In fact, outside of Sandra Bullock in The Blind Side there hasn’t been a truly admirable middle-class, white, stay-at-home mother on the silver screen in over 50 years. Which is probably why Mom’s Night Out received such a negative critical reception when it premiered last spring. We have been acculturated out of believing in the power and purpose of stay-at-home moms. Yet, the criticisms leveled at Mom’s Night Out for its “depressingly regressive” spirit and “archaic notions of gender roles” were not applied to a similar film about a stay-at-home mom released only two years prior. This Is 40 received mixed reviews, but praise for yielding “…some of [Judd] Apatow’s most personal observations yet on the feelings for husbands, wives, parents, and children that we categorize as love.”
So, what made This Is 40 palatable in a way that Mom’s Night Out wasn’t? Is there, perhaps, a culturally acceptable way to be a stay-at-home mom?
Ashe Schow has an an interesting article at the Washington Examiner: “Feminist hysteria is causing the infantilization of women”:
When did female empowerment become female infantilization?
Women once were encouraged to be strong and independent, to brush aside insensitive words and actions and to emerge stronger. But now, politicians, pundits, even celebrities are feeding an outrage machine by telling women they should be offended by anything and everything….
This shift toward telling women they need help at every stage of their lives (remember the Obama campaign’s “Life of Julia”?) might raise funds for feminist causes or gain votes for politicians, but it’s not empowering. It’s infantilizing.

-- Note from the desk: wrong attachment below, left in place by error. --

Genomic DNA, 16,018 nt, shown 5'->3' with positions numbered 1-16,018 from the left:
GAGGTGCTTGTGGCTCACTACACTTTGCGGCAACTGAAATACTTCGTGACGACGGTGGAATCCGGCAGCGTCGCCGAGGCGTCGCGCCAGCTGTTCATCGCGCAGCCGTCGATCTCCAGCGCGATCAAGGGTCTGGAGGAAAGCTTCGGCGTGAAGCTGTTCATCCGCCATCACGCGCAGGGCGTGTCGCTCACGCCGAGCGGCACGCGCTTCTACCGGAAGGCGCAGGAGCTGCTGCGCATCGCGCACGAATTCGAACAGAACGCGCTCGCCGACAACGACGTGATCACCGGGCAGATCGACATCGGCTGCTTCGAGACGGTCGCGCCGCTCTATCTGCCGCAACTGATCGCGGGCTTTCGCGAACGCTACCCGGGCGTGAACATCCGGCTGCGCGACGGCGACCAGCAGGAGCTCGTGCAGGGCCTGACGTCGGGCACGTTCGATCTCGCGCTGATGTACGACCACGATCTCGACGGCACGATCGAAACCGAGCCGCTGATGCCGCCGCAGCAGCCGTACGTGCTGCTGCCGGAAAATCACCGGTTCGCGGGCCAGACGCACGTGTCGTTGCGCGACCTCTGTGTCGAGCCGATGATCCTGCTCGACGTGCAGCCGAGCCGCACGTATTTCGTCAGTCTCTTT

People often tell me that feminist dogma often backfires and makes women look ineffective. But looking ineffective is not a problem for many women. They see it as an asset and it is a form of power. Denying personal responsibility for themselves may be infantilizing to the majority of women in this country in a moral sense (yes, people should take responsibility for themselves) but in the current political climate, it is empowering. Society helps women when they plead for help and seem/look helpless. Even white knights are rushing to help women in need for whatever reason, whether just or not. Society rarely helps those who help themselves these days.
Conservative columnist Ross Douthat has declared his love for Lena Dunham. It hardly comes as a surprise that a New York Times writer, even one who dwells to the right of the aisle, would find the Girls prodigy appealing. What makes Douthat’s devotion disturbing is that he has managed to transform a goddess chained to a slew of liberal causes into a sacrificial lamb for conservative culture. In his struggle to do so, his misses the mark in what could have been one of the most culturally relevant critiques of Girls to date.
The critic defends Dunham’s showpiece Girls, writing,
She’s making a show for liberals that, merely by being realistic, sharp-edge, complicated, almost gives cultural conservatism its due.
It’s a seemingly ironic observation, based in the idea that Girls “often portrays young-liberal-urbanite life the way, well, many reactionaries see it…” That is, a subculture on the verge of self-destruction due to excessive amounts of what sociologist Robert Bellah dubbed, “the view that the key to the good life lies almost exclusively in self-discovery, self-actualization, the cultivation of the unique and holy You.”
In other words, as Gawker so simply put it:
He likes watching the show because it allows him to feel superior to Dunham and her fellow sluts.
By employing a rote, traditionalist perspective, Douthat argued himself into a hole, turning his love into judgement and burying his point in poorly-worded theory and equally bad theology.
I didn’t fully appreciate how spiritually free I am as an American woman until I set foot on an El Al plane.
“Do you speak Hebrew?” the fretting woman in front of me asked.
“No, not really.”
“It’s okay, I speak English,” she hurriedly replied, obviously looking for a friendly face. “These Orthodox,” she motioned to the people sitting next to her, “they don’t like sitting next to women.”
“Well, that’s their problem.” My response was pointed, matter-of-fact, American.